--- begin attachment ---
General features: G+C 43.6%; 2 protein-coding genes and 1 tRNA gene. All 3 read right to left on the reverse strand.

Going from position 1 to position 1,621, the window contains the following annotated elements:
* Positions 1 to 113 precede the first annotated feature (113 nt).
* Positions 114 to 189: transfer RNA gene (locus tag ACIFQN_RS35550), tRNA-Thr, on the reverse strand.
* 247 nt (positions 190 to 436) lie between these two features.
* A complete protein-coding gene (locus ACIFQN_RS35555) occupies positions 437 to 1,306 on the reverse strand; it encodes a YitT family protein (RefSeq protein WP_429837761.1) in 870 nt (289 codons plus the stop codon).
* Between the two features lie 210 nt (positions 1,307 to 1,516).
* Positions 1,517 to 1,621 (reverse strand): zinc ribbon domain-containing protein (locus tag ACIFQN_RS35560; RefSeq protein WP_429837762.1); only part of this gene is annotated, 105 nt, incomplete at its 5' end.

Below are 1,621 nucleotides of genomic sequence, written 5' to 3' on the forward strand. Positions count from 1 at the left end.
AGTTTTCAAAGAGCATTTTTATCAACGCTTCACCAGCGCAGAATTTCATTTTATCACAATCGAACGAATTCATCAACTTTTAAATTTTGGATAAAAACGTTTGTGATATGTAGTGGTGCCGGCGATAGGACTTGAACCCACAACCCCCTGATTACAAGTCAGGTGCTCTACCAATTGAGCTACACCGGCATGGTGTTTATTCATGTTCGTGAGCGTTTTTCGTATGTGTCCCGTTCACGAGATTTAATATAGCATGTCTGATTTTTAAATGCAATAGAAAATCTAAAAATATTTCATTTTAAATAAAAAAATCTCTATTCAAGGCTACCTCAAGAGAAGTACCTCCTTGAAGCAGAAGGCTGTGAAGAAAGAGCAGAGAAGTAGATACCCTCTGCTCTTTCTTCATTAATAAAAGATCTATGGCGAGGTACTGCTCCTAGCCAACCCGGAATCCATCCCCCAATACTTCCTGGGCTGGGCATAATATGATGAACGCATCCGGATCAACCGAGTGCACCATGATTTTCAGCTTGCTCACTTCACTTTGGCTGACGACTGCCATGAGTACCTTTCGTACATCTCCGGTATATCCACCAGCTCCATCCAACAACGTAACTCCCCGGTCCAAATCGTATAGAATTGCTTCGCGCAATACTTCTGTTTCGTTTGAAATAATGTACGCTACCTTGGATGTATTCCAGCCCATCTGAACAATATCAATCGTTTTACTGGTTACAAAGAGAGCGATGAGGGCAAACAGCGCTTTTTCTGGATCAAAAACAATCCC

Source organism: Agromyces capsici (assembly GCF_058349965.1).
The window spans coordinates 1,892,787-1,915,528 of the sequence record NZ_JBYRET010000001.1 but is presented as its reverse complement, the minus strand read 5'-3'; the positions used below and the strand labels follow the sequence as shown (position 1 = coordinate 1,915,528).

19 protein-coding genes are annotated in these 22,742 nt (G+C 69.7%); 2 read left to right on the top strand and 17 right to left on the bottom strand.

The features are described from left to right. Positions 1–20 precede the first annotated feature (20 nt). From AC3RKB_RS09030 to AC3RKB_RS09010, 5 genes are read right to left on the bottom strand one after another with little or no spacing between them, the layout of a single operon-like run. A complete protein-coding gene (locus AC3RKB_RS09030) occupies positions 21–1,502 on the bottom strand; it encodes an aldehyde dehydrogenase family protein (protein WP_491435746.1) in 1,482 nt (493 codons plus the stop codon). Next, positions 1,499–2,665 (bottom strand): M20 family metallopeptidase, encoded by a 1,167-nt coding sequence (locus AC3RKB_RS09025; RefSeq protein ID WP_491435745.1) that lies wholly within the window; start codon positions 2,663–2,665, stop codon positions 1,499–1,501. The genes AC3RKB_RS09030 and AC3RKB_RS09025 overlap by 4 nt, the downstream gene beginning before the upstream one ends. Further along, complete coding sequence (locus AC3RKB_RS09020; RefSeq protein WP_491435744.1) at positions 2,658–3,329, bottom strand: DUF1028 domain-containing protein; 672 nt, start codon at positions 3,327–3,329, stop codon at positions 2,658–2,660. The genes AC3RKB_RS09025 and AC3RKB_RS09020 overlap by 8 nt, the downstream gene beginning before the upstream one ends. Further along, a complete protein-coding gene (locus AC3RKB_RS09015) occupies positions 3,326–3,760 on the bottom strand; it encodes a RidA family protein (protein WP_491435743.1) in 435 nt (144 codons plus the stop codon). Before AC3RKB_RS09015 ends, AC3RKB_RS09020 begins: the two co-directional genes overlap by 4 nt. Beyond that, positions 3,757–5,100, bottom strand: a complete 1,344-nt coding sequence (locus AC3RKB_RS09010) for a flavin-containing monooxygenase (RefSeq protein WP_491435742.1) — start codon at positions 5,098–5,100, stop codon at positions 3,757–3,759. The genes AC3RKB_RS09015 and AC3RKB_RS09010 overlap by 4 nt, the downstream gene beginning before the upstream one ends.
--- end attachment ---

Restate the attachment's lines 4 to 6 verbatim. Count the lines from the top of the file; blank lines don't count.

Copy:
* Positions 114 to 189: transfer RNA gene (locus tag ACIFQN_RS35550), tRNA-Thr, on the reverse strand.
* 247 nt (positions 190 to 436) lie between these two features.
* A complete protein-coding gene (locus ACIFQN_RS35555) occupies positions 437 to 1,306 on the reverse strand; it encodes a YitT family protein (RefSeq protein WP_429837761.1) in 870 nt (289 codons plus the stop codon).